by Chris Lewis
For as long as he can remember, Gale Lynch has been passionate about the outdoors – and hunting.
At the age of 8 he began to accompany his father during fall and winter deer hunts, as the two regularly searched for trophy bucks.
He soon found himself shooting at tin cans with a 22 gauge rifle and then, eventually, hunting at his grandfather’s farm. When he was 12 years old, he traveled to his first deer camp with his father, grandfather, uncles and cousins.
“Even though no one shot anything that year, I have been hooked on the sport ever since,” Gale said.
As a result, Gale became an ardent bow hunter. His passion for the sport led him to regularly hunt deer from tree stands during most autumn evenings, including October 13, 2002.
As Gale recalls, the evening was much like any other.
The bright red, orange and yellow hues of the leaves were glistening in the sun, creating a silhouette across the ferns and grasses. Various animals scurried through the woods in search of food and shelter. And, unfortunately, Gale had not yet seen a deer.
As the sun set, he prepared to leave his tree stand, eager to meet up with his brother-in-law and nephew, just as he had done so often in the past.
But then something went terribly wrong.
“I could see my nephew’s flashlight coming down the trail toward my direction,” Gale said. “I stood up, unfastened my safety strap, and descended towards the bottom of the tree. That’s the last thing I remember.”
Somehow, in his descent, Gale fell and landed on a log.
The fall was serious. He broke two vertebrae in his spine – T6 and T12.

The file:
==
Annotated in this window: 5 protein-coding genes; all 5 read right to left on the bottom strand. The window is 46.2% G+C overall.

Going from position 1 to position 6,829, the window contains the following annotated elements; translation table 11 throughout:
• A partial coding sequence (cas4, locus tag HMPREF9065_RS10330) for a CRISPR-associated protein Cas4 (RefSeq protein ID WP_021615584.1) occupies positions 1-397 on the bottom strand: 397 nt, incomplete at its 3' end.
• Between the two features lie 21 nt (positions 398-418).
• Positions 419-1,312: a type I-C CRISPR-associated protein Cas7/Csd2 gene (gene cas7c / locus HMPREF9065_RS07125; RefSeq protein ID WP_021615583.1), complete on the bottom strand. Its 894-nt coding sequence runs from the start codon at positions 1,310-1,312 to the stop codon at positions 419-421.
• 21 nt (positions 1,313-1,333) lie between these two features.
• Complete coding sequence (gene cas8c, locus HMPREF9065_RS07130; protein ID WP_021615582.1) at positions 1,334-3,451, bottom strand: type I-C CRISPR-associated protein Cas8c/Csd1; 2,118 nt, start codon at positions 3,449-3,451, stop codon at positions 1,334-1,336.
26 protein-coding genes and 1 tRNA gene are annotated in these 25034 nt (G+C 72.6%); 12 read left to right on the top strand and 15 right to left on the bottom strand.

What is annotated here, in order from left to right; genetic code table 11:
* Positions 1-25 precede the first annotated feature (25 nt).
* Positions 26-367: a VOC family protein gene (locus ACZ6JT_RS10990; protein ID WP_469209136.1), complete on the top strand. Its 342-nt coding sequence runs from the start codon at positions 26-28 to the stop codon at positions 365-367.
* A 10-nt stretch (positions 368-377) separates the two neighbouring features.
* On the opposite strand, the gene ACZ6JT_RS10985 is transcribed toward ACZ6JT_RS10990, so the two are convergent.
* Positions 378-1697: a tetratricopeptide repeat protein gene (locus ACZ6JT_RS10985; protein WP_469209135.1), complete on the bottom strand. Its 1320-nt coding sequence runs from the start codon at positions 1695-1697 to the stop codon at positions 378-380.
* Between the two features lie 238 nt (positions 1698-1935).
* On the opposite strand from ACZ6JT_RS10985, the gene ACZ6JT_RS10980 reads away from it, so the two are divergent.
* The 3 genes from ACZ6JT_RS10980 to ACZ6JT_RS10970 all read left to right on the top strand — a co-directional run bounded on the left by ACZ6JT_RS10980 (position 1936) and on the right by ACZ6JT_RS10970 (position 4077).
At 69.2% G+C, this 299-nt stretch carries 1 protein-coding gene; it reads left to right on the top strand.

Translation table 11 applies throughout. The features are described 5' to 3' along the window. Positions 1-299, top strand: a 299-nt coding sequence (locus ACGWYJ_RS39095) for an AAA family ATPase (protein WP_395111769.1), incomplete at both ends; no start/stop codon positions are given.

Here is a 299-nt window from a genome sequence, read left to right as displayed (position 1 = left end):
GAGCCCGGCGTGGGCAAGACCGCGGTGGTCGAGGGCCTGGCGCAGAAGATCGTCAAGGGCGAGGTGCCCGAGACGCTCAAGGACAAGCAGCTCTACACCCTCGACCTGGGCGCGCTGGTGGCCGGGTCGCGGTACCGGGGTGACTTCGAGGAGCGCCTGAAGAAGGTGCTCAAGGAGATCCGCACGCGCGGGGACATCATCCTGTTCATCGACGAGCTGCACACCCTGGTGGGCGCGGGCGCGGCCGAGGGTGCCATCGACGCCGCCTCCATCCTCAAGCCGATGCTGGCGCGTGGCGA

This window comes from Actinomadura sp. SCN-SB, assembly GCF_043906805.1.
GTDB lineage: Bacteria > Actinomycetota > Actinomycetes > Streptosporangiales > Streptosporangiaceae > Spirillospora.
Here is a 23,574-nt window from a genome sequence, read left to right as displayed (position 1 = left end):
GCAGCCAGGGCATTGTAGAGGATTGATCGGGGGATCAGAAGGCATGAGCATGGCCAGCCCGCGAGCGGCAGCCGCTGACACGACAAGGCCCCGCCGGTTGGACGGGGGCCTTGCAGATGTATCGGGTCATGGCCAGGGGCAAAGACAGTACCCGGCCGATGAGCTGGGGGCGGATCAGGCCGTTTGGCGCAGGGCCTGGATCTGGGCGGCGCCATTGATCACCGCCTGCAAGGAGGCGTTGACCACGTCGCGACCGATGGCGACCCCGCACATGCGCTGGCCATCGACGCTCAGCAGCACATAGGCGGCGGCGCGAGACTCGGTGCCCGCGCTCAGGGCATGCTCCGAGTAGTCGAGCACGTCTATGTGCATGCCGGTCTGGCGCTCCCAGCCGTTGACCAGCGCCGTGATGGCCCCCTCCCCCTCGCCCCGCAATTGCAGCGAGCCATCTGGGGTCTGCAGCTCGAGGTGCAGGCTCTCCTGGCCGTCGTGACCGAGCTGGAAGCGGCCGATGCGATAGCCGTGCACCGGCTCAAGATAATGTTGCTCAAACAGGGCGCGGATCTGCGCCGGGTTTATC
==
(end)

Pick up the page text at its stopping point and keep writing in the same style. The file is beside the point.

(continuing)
In an instant, his life changed forever, as he became paralyzed from the lower back down.
For the next six weeks, Gale recovered and rehabilitated at Mary Free Bed Rehabilitation Hospital. While at Mary Free Bed, he received a variety of therapies, ranging from occupational and physical therapy to driver’s education.
To enable a faster, more efficient recovery time and to further improve his strength on a day-by-day basis, Gale also used an array of sporting equipment, including stationary hand bikes, weights, basketballs and hand-pedaled tricycles.
The recovery process was, at times, long and arduous. But, with the support of his family and friends, as well as hospital staff members, Gale maintained an optimistic attitude throughout all stages of his rehabilitation.
“I will always remember my stay at Mary Free Bed as a positive experience,” Gale said. “The nurses were friendly, fun loving, and encouraging. The PT and OT staff members are number one in my book.”
In addition to assisting Gale as he recovered, various staff members also encouraged him to continue to enjoy his hobbies, including hunting, and to always pursue his dreams.
“The staff members taught me how to move forward and to not dwell on what could have been, but to instead focus on what adventures lie ahead of me,” Gale said.
Today, as a retired school teacher, Gale resides in Florida, where he is enjoying a multitude of hobbies, including photography, travel, and, of course, hunting. He has also recently become a professionally ranked shuffleboard player in the Sunshine State.
As he prepares for the future, Gale has some final words of advice – for handicapped and non-handicapped individuals alike:
“If you want to do something badly enough, there is a way to transform your dreams into reality. It’s all in your attitude. Life is what you make it – not what you wish it to be.”